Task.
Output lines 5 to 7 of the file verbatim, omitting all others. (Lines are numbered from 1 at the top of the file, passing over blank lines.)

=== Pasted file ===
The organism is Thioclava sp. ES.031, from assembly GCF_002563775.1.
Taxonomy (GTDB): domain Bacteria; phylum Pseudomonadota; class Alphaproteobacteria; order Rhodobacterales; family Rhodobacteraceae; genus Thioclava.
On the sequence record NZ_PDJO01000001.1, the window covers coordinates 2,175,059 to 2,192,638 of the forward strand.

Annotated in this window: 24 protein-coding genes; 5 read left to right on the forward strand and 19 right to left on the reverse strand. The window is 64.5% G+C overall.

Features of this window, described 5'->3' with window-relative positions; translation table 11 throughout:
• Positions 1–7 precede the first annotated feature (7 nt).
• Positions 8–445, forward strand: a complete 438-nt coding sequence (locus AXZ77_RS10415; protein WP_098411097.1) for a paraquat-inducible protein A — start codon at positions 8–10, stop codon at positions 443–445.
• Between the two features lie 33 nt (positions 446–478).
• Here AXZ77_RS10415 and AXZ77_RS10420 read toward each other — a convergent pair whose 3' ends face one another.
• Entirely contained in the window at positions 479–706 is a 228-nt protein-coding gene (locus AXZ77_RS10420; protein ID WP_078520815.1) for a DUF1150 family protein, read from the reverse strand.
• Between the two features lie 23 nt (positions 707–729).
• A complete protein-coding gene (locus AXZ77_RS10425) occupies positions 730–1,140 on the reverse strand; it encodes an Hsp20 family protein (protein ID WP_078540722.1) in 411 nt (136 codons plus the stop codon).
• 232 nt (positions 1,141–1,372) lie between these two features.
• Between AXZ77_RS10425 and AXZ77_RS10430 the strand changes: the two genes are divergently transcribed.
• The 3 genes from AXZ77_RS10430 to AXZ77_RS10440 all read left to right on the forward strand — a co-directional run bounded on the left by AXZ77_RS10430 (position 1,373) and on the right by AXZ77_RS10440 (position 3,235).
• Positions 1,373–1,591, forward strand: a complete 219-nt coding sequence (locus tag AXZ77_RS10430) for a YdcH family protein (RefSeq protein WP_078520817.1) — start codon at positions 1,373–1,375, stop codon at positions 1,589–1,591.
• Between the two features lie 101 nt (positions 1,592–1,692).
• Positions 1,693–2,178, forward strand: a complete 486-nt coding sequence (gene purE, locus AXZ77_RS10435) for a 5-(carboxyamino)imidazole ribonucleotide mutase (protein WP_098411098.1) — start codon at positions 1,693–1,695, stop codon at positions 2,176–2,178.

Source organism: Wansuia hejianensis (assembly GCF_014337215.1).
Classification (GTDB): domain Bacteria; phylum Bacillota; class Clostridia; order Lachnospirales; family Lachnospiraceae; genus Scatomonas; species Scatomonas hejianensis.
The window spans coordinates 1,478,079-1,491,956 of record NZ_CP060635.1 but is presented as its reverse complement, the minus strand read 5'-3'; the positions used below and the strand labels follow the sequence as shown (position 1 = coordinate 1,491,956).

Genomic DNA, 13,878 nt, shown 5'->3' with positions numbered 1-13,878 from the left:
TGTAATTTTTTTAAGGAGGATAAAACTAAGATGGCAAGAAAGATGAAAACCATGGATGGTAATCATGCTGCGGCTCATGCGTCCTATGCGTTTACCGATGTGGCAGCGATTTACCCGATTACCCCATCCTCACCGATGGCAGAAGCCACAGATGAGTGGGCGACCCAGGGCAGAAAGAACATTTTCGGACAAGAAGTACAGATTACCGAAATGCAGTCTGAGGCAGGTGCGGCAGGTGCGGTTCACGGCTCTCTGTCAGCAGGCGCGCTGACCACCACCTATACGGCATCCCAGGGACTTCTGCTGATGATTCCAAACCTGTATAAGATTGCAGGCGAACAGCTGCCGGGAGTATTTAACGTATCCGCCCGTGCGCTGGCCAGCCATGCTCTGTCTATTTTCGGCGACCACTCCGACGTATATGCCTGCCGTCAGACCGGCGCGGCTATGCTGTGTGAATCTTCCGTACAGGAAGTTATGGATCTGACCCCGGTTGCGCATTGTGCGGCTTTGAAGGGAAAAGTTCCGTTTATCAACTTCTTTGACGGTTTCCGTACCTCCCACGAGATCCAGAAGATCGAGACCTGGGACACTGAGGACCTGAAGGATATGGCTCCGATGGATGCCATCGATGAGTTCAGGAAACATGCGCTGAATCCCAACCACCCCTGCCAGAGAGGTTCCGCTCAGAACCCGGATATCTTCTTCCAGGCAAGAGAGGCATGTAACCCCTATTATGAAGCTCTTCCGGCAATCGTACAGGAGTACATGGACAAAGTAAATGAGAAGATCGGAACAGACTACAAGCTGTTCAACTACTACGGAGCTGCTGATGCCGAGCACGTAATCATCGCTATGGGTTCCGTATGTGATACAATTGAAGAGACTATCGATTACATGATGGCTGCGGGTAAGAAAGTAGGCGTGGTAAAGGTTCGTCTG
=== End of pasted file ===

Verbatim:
Features of this window, described 5'->3' with window-relative positions; translation table 11 throughout:
• Positions 1–7 precede the first annotated feature (7 nt).
• Positions 8–445, forward strand: a complete 438-nt coding sequence (locus AXZ77_RS10415; protein WP_098411097.1) for a paraquat-inducible protein A — start codon at positions 8–10, stop codon at positions 443–445.